Graydon, Edward H.C. Yes The easiest way to achieve this goal and to take in the issues that are surrounding poverty into account, are to lower the bus fares immediately back to $1.50. The issues surrounding poverty will not be tackled in any meaningful way unless action is taken. Rhetoric is so common place during election time, it matters not what mayor is elected to office, what matters is that action be taken. To me it makes very little common sense to be talking about LRT all while many Hamiltonians are living hand to mouth.

If I were mayor I would immediately lower the bus fares back to $1.50 with the goal of bringing the city closer to its goals surrounding the environment. If by lowering the fares brings ridership up and allows more money into the pockets of our citizens, all while improving the health and air quality of Hamiltonian's then I say implement change "now".

At this time of year many politicians are all of a sudden bikers, but I question the timing, I truly believe that biking is a great way to get around with added feeling of freedom ,but for many the factor of time does not allow the luxury when holding down a job or two.

All forms of transportation are needed ,but I suggest that we make access to some a little easier and cheaper in the short run ,not the long run.

I rarely see Bob, Larry or Fred waiting for the bus and it is for this reason I suggest talk is cheap and action talks louder than words.
Haines, Andrew Yes How about we double the transit ridership by 2011 instead?

1st: Expand the service to the outlying communities forthwith. That means REAL transit service, NOT a single, almost empty bus driving around the perimeter of Waterdown, for example. REAL transit across the entire Greater Hamilton Area.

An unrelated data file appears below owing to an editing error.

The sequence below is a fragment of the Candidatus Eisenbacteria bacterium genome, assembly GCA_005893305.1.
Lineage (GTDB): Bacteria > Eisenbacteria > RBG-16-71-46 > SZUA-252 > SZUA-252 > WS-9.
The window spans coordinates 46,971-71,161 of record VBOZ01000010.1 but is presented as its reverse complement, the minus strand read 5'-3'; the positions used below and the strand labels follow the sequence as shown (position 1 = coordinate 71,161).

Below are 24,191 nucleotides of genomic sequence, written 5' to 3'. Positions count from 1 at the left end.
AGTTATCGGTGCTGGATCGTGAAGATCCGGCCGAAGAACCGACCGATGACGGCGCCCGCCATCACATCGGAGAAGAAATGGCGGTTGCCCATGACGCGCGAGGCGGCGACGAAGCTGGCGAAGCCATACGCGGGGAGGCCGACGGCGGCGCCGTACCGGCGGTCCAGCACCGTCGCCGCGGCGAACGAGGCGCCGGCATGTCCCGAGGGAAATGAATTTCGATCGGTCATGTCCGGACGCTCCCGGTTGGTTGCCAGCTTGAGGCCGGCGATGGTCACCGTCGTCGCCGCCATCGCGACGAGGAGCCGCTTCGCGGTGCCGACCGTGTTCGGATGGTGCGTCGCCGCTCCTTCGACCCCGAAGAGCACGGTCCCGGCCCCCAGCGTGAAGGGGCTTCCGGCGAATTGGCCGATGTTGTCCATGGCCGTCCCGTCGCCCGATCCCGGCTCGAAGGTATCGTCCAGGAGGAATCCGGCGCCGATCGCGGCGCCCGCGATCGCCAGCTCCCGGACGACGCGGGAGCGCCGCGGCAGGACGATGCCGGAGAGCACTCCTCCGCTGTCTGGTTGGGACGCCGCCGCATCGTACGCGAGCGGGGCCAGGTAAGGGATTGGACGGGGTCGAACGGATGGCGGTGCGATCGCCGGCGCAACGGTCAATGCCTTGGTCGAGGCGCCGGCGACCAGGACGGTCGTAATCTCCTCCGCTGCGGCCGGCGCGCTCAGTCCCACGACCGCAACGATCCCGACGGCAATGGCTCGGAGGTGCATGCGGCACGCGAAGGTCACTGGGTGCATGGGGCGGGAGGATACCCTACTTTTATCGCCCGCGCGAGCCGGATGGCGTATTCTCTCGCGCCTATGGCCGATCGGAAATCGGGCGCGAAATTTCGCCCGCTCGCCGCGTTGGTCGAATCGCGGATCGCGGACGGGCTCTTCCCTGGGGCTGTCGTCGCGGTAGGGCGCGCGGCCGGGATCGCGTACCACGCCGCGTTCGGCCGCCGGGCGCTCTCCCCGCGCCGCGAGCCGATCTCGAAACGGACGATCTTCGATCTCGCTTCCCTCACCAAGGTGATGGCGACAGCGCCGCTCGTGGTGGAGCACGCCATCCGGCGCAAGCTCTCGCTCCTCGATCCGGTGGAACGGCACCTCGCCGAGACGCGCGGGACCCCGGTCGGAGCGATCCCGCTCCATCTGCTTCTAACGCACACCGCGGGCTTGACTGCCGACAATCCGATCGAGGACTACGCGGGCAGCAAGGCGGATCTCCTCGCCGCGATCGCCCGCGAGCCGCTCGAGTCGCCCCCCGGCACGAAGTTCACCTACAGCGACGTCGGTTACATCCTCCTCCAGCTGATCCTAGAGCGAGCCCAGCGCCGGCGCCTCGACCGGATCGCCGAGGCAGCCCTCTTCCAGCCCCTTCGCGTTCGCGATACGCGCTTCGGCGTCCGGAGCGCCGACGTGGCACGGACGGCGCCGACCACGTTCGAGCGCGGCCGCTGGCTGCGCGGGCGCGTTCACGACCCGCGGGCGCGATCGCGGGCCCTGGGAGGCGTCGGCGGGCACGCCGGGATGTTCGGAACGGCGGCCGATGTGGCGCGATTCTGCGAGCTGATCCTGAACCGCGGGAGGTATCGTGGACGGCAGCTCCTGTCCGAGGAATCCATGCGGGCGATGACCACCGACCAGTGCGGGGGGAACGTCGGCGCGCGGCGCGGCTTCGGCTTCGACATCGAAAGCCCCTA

2nd: Lower the base fare to $2.00 and charge $0.25 for a 120 minute transfer.

3rd: Acquire a fleet of electric taxicabs and use them as HSR transit vehicles, providing value-added door-to-door service for less than a "regular cab" would charge. (doing so would ALSO lower the overall emissions from the HSR as a whole.)

Basically: make it silly to NOT take public transit.
Hamilton, Glenn Yes I would support that goal by making the bus routes user friendly and have better shelters for winter months.
Leach, Ken Yes Transit revenues and ridership have been dropping for years, yet the city seem to be unable to respond. In mid-2010, HSR asked council for $3,000,000 to improve services, and council deferred the decision till the 2011 budget.

The creation of an arms-length transit corporation, although widely debated, that is in control of daily activities and answers directly to the council has been proposed. This transit corporation will be mandated to work closely with the communities and improve services, and efficiencies.

Currently the net operating cost for a single transit ride is $6.27 (2009 stats.) nearly double the cost of 2008. The layers of government make it extremely difficult to ensure flexibility and cost effectiveness of routes.

We must reduce the number of 'dead miles' and ensure that we place transit where and when needed. This can most effectively be done by a commission comprised of business leaders and community spokespeople from throughout our city.

The implementation of the PRESTO pass in late 2010/early 2011 will also make it more convenient for citizens to utilize transit.
Marrone, Tone Yes Yes I support this goal. I'd also like to see us implement the bus rapid transit. Our buses are half empty because I believe the fares are to steep. I'm also an advocate for free senior bus passes at 70 not 80 and affordable teen bus passes. Taking the bus is great for the environment and promotes the sense of community. I'm all for it.
Waxman, Steven Yes Firstly, wew must have a 3rd party citizen review and consultation to deteermine what Hamilton needs and wants, create a plan and follow it. Accesibility and scheduling are key to ridership. You can't expect the use of HSR to connect to GO Transit when the 1st trains are leaving before buses are even making there way into the core on a regular morning schedule.

Response Summary (top)

Brief ResponseCount% of Total

5 Candidates Have Not Responded (top)

Di Ianni, Larry
Filice, Pasquale
Speziale, Gino
Veri, Victor
Wozny, Mark